The Australian Government has made no secret of its mission prevent the arrival of thousands of ‘unauthorised’ immigrants on its shores, ostensibly to thwart people smuggling (see the discussion here, here, and here). But despite its endeavours to develop ever more drastic measures to achieve this objective, the Commonwealth Government has always attempted to maintain a veneer of legality. Indeed, the Australian High Court has endorsed the Government’s claims to the legality of many of its legislative schemes, despite their seeming harshness – including endorsing the possibility of indefinite immigration detention in Al-Kateb v Godwin and offshore processing in Plaintiff M61/2010E v Commonwealth. However, it has become clear that the legislative agenda of the Australian Government with respect to asylum seekers is not all that we should be worried about when it comes to the appropriate treatment of refugees.
On 8 November 2016 The Guardian published a story on an African man deported from immigration transit accommodation in Melbourne. The man – who had apparently been granted refugee status – was awoken at around 1am on 4 November 2016 by Australian officials who handcuffed him and directed him to follow them. When the man asked to contact his lawyer, the officials merely called the law office switchboard, which predictably gave no response. The man was then removed to Nauru. One could be forgiven for doubting the veracity of this account, which is yet to be firmly established. But the events described are part of a broader trend in Australia – one noticed by the courts. Disturbingly, there have been many recorded instances of applicants for refugee status being spirited away while their claims were pending before Australian courts.
Most notably, in 2014 a Tamil citizen of Sri Lanka was ‘involuntarily removed’ from Australia while his application for an extension of time to file an appeal was pending before the Federal Court. The applicant wanted to appeal a decision of the Federal Circuit Court upholding a determination by the Department for Immigration and Border Protection that he was not a person to whom Australia owed protection obligations under the 1951 Refugee Convention. However, he was deported before his application could be heard.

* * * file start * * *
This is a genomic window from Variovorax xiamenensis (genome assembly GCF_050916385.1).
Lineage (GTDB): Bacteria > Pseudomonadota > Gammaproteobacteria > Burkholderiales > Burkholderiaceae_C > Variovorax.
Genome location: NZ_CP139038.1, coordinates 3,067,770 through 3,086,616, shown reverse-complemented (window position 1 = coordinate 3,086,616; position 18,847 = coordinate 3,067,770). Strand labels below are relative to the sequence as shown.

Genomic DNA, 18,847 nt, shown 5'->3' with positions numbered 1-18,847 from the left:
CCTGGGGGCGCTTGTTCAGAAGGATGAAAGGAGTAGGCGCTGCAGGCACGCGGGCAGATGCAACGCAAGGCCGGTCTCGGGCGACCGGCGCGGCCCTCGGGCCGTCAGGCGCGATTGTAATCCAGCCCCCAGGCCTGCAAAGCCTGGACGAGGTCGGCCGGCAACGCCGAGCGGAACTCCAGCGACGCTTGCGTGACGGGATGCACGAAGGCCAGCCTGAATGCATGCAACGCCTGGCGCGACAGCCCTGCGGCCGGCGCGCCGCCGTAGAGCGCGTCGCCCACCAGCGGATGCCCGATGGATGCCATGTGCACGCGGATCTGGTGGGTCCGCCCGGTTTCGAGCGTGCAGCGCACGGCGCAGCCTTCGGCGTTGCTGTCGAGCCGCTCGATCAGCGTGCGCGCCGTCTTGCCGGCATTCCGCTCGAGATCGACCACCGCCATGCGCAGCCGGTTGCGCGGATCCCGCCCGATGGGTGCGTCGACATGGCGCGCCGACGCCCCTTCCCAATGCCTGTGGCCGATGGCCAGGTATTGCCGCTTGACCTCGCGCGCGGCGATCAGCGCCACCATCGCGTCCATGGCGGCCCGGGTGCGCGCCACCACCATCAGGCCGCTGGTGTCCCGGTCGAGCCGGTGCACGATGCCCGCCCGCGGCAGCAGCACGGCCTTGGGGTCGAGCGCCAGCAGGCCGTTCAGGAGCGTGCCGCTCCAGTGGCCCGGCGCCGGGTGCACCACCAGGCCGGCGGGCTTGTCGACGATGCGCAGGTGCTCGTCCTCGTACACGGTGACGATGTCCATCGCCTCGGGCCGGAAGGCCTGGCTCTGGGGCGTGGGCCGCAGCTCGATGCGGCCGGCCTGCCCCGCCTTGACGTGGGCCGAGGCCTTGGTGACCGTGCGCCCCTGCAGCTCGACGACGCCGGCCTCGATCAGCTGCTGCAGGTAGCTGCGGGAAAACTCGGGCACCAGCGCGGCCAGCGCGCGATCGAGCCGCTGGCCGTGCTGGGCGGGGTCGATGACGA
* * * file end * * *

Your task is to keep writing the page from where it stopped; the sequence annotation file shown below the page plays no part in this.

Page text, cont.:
Despite the applicant’s deportation, the application came before the Full Court of the Federal Court in SZSPI v Minister for Immigration and Border Protection. The Court noted at  of its judgment that this was not the first case in which a claimant had been removed from Australia while they had litigation on foot – the Court lists several reported and unreported decisions on this point between 1971 and 2014. In particular, the Court referred to Tchoylak v Minister for Immigration and Multicultural Affairs, in which it was held by the Full Federal Court (at ) that ‘[the Minister] must take responsibility for ensuring that no one is removed from this country while there are proceedings pending in this Court challenging the validity of that removal’.
In addition, the Court in SZSPI referred (at ) to affidavit material which indicated that, even in the comparatively short period between 1 July 2013 and 30 June 2014, there had been five persons removed from Australia while they remained involved in active litigation. Despite making these observations, the Court dismissed the matter as the applicant – who was unrepresented – was no longer in Australia and could not appear.
The deportation of claimants to refugee status while their applications remain pending is very troubling indeed. First, it is a clear violation of Australia’s obligations under the Refugee Convention. Article 32 prohibits the expulsion of refugees – except on the grounds of national security or public order, and then only after the refugee has been afforded the opportunity to appeal the decision for their removal. Where the refugee is returned to the country they have fled, this deportation procedure also potentially breaches the article 33 prohibition on non-refoulment.
Second, the deportation of a claimant to refugee status in such circumstances has the potential to breach the separation of powers required by the Australian Constitution. By deporting claimants before their cases have been determined, members of the executive are able to frustrate the discharge of judicial power. Deportation of the claimant deprives the court of a controversy of which it is seized – as, in cases like SZSPI where the claimant is unrepresented, the deportation means that there is no one to make submissions on behalf of the claimant – settling it in favour of the Government. This means that members of the executive cannot be held accountable for the breaches of international law outlined above – their conduct is never scrutinised by the courts.
The deportation of claimants to refugee status is clearly unacceptable. There can be no justification for not allowing refugees to pursue the avenues of legal recourse that the Australian Government has provided them with. It is a clear breach of international law and should not be permitted to reoccur.